The bill also requires the department to allow turkeys to be registered by phone or on their website. But we’d encourage a lot of hunters if you go further than that by eliminating the registration requirement all-together, or at least the $5 registration fee. Wildlife biologists can gather the data they need by simply surveying turkey hunters after the season – like the feds do for migratory bird hunting.

Finally the bill calls for a very modest increase in the bag limit by adding one turkey of either sex in the fall to the current bag limit of a single turkey. I’m being very conservative here with these changes.

Conclusion

I want to conclude by telling you that I have great admiration and appreciation for the Maine members of the Wild Turkey Federation. They deserve great credit for working with DIF&W to establish turkeys here, and for advocating for turkeys and turkey hunters since the first hunting season in 1986. I understand why they feel a sense of ownership in the turkey population, and I don’t fault them for taking a consistently conservative approach when it comes to expanding turkey hunting opportunities in Maine.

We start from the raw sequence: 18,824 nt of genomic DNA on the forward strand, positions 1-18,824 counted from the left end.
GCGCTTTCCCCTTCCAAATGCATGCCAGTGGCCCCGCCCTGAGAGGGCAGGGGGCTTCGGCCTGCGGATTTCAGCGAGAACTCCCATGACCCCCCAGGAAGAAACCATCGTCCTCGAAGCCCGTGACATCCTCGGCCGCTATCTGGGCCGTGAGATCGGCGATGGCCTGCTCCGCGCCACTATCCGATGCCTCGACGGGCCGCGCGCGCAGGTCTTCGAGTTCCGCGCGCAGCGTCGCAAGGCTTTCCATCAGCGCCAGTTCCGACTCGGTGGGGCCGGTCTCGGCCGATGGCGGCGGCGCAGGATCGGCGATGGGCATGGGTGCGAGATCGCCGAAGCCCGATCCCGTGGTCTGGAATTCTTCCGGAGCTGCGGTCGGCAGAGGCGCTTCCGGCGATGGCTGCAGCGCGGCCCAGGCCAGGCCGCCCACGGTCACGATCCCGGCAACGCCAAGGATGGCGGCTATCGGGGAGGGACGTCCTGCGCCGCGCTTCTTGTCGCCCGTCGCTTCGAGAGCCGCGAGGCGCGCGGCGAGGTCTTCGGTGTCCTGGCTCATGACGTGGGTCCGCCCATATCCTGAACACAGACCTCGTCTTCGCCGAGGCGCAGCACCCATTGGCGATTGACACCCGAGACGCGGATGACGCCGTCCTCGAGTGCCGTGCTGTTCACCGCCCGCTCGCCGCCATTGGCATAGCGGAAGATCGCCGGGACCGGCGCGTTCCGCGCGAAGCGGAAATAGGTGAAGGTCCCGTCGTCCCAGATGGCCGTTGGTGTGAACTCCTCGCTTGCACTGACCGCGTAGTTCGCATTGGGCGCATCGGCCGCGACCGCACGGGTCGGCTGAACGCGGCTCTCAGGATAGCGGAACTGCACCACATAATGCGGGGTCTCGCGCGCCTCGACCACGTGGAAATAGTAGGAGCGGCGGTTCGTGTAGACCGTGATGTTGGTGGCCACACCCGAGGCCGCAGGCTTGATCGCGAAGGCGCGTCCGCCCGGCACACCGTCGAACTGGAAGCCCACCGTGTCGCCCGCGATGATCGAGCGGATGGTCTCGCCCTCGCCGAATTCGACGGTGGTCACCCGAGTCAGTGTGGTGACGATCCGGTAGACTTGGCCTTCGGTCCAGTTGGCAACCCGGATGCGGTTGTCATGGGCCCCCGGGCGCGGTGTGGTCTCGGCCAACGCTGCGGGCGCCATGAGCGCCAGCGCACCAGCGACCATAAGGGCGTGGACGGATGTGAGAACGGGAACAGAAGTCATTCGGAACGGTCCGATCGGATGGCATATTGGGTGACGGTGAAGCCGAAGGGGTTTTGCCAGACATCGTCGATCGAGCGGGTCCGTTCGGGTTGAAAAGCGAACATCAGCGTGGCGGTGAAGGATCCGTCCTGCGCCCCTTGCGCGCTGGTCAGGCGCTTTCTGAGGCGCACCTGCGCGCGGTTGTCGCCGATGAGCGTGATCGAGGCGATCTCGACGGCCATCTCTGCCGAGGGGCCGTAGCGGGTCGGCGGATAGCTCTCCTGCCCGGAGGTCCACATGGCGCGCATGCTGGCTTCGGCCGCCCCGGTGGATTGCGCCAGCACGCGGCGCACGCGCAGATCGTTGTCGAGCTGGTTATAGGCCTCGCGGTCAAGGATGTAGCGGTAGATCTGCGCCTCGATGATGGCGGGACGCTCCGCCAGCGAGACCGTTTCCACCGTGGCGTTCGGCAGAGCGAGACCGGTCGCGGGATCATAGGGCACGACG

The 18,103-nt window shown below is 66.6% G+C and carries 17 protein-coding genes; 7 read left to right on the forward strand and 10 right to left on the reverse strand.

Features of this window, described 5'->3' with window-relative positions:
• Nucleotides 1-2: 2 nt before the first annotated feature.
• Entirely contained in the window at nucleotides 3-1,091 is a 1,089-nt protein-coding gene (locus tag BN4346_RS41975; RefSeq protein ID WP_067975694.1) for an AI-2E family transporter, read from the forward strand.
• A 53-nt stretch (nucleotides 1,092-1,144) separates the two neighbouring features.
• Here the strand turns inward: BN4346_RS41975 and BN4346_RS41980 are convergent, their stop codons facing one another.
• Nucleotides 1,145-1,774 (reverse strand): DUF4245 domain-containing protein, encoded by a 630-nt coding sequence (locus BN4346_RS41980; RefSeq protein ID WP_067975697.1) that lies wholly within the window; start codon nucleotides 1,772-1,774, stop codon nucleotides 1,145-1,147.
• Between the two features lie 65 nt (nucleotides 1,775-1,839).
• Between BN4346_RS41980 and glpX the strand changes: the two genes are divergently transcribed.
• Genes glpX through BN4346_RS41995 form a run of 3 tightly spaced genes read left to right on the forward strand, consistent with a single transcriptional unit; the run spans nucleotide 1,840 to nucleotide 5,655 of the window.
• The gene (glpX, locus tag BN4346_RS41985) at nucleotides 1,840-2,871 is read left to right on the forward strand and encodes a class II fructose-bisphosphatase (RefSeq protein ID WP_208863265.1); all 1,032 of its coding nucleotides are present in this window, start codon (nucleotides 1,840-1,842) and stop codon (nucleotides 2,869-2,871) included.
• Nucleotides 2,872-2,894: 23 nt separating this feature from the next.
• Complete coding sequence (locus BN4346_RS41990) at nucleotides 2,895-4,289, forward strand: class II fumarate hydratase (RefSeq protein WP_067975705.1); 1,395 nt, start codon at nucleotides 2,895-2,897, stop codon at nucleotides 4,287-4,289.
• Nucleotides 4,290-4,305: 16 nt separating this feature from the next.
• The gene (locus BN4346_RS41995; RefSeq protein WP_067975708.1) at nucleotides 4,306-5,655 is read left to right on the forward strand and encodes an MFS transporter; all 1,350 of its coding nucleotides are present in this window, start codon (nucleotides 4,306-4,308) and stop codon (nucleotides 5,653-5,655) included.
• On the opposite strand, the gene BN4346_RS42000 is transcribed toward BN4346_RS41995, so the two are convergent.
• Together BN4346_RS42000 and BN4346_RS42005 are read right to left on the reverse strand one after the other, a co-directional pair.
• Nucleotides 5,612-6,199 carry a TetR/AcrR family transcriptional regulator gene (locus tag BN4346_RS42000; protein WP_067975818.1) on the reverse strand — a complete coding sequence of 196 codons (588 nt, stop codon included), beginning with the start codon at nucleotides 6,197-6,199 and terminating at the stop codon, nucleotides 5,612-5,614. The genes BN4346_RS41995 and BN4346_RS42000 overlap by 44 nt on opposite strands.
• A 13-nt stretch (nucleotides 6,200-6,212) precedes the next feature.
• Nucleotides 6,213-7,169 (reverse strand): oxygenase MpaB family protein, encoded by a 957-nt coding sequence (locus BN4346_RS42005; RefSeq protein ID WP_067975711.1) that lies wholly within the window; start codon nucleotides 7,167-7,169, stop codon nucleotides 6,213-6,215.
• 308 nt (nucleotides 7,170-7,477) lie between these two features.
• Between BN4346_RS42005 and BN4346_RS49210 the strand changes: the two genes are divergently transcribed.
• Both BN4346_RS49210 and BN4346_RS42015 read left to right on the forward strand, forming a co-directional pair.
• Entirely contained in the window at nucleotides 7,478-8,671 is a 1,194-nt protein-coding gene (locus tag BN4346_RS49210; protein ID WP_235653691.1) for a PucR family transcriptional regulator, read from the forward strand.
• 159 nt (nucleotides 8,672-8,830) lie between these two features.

Likewise, I have great respect for DIF&W’s wildlife staff, especially Brad Allen. I know Brad supports some parts of my bill and opposes other parts. He is very knowledgeable, an avid hunter himself, and someone you should hear from before you complete your work on this bill.

For my part, I’ve done what I can do, as a private citizen, to bring this issue to your attention, and give you a vehicle to address the problems and opportunities I see as a turkey hunter and advocate for our hunting heritage. Good luck!

George Smith

About George Smith

George stepped down at the end of 2010 after 18 years as the executive director of the Sportsman’s Alliance of Maine to write full time. He writes a weekly editorial page column in the Kennebec Journal and Waterville Morning Sentinel, a weekly travel column in those same newspapers (with his wife Linda), monthly columns in The Maine Sportsman magazine, two outdoor news blogs (one on his website, georgesmithmaine.com, and one on the website of the Bangor Daily News), and special columns for many publications and newsletters. George also hosts, with Harry Vanderweide, a TV talk show called Wildfire, now in its 13th year and focused on hunting, fishing, environmental, and conservation issues. The show is owned and produced by Maine Audubon and seen on its website as well as on the Time Warner cable TV station throughout the state.